Cordelia, in her time on Buffy the Vampire Slayer, is an example of what Buffy might have been like had she not been called as the Slayer — a mostly selfish, privileged teenage girl with the occasional bully streak. True to this notion, Cordelia’s relationship with Xander is a comedic, superficial, and less melodramatic parallel to Buffy’s relationship with Angel — melodrama which is even mocked in “What’s My Line? Pt. 2” [2×10]. For most of Season 2 Cordelia is wrapped up in this ridiculous and mostly amusing relationship, but she gets a sprinkle of unrelated standout moments too.

In “When She Was Bad” [2×01] Cordelia is the one who is able to offer Buffy no frills advice during an emotional breakdown; in “Some Assembly Required” [2×02] Cordelia offers Xander a heartfelt ‘thanks’ for saving her life; in “Reptile Boy” [2×05] Cordelia pulls Buffy to a college frat party to hook up with older guys only to quickly recant and return to guys closer to her age after what happens; in “Killed by Death” [2×18], Cordelia is resourceful and quite helpful to Buffy and the Scoobies.

If there’s one singular moment to remember Cordelia by in Season 2, though, it’s when she ditches Harmony and her old group of friends to be with Xander, despite knowing it will tarnish her image. This is a key moment where she actually follows-through on her claim of being an independent thinker who is capable of making her own choices, regardless of what others may think. As challenging as this move was, Season 3 will test Cordelia even further.

 


[Oz]

Anyone searching for the best way to introduce a new character should look no further than Oz. Making his first appearance in “Inca Mummy Girl” [2×04], he immediately ingratiates himself to the audience by noticing how adorable Willow looks in her Eskimo costume. This works even better because Oz doesn’t interact with any of the core characters in that episode, thus not raising the audience’s suspicion that this will eventually become a series regular. Everything about the way Oz is gradually introduced to the various characters throughout Season 2 is wonderfully subtle and natural, which makes it easy to find his added presence to be a welcoming one rather than an intrusive one.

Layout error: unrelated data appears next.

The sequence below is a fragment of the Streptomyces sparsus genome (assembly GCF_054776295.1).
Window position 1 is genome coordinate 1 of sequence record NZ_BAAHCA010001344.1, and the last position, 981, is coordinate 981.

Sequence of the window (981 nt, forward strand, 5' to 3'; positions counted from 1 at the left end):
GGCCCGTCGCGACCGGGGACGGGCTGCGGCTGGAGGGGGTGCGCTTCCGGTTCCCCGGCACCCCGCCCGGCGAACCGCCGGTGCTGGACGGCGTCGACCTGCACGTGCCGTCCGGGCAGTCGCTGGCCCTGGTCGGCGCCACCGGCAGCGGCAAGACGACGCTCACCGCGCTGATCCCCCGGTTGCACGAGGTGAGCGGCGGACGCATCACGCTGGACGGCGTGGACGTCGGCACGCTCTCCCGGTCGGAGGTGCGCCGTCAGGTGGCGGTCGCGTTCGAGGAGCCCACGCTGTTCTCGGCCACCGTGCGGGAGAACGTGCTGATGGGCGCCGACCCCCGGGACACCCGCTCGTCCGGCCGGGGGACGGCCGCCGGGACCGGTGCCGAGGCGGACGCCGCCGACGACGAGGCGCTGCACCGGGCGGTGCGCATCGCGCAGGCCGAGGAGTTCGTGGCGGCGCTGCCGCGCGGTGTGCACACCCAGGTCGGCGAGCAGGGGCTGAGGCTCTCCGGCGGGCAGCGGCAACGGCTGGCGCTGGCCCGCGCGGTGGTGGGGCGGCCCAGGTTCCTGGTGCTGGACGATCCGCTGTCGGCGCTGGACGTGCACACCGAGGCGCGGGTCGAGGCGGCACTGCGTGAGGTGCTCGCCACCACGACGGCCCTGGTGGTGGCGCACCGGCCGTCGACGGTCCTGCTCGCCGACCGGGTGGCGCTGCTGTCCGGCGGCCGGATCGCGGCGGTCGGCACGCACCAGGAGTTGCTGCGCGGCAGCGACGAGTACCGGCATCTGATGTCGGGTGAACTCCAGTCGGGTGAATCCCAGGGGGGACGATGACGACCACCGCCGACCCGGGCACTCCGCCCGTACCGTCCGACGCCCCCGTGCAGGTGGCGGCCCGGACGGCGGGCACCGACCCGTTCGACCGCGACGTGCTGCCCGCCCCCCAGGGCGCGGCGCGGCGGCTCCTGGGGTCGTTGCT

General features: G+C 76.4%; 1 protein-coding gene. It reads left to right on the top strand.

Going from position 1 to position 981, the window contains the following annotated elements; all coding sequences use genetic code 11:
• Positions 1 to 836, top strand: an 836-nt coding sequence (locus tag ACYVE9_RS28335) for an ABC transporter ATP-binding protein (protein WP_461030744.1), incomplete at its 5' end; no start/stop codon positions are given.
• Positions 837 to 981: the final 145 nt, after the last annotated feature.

It’s not until around “What’s My Line? Pt. 2” [2×10] where we really start to get to know Oz a little better; it’s here where his fun personality starts to shine. Although Oz rarely gets the dedicated character development I feel he deserves, his personality is one that really resonates with me. Oz just has a wonderfully dry/understated sense of humor and timing about him, which is much closer to my style of humor than the more slapstick style of one Xander Harris. Contributing to this is that Oz’s jokes tend to have a bit of sophistication to them, which is a joy to watch.

Oz isn’t in very many episodes in Season 2, but when he is he makes it count. Most of the season focuses on his budding relationship with Willow. (Of course.) I appreciate how Oz, the guy, is the one showing restraint in letting things get physical too quickly, while Willow, the girl, is the one that feels pressure to rush into it. Oz’s restraint, best seen in his rebuttal to Willow’s attempt to spite Xander in “Innocence” [2×14], is admirable and endears the audience to him even further. It’s always nice to see a teen have a motivation for a relationship that isn’t purely physical.